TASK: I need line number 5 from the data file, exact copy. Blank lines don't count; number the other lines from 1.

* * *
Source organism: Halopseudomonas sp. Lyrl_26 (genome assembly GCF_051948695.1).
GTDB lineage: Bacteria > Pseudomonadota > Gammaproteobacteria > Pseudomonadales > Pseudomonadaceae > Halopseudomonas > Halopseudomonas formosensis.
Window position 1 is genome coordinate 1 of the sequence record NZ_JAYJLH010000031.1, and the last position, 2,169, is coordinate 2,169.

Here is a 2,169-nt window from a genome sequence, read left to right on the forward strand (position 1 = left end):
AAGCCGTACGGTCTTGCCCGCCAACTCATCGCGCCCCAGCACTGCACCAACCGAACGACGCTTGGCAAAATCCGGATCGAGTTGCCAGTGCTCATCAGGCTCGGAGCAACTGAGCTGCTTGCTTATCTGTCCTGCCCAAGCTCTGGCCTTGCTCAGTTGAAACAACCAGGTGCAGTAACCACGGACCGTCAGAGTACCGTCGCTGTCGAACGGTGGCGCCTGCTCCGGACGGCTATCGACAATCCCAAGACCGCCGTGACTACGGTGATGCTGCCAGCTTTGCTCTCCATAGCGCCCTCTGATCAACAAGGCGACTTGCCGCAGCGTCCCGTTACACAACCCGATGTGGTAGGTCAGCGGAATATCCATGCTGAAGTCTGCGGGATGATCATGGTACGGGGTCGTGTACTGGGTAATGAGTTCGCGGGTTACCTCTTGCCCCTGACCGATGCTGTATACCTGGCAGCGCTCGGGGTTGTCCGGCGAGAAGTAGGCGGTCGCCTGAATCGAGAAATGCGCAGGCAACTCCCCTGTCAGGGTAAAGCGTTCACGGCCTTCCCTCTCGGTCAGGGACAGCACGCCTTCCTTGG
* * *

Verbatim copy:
AAGCCGTACGGTCTTGCCCGCCAACTCATCGCGCCCCAGCACTGCACCAACCGAACGACGCTTGGCAAAATCCGGATCGAGTTGCCAGTGCTCATCAGGCTCGGAGCAACTGAGCTGCTTGCTTATCTGTCCTGCCCAAGCTCTGGCCTTGCTCAGTTGAAACAACCAGGTGCAGTAACCACGGACCGTCAGAGTACCGTCGCTGTCGAACGGTGGCGCCTGCTCCGGACGGCTATCGACAATCCCAAGACCGCCGTGACTACGGTGATGCTGCCAGCTTTGCTCTCCATAGCGCCCTCTGATCAACAAGGCGACTTGCCGCAGCGTCCCGTTACACAACCCGATGTGGTAGGTCAGCGGAATATCCATGCTGAAGTCTGCGGGATGATCATGGTACGGGGTCGTGTACTGGGTAATGAGTTCGCGGGTTACCTCTTGCCCCTGACCGATGCTGTATACCTGGCAGCGCTCGGGGTTGTCCGGCGAGAAGTAGGCGGTCGCCTGAATCGAGAAATGCGCAGGCAACTCCCCTGTCAGGGTAAAGCGTTCACGGCCTTCCCTCTCGGTCAGGGACAGCACGCCTTCCTTGG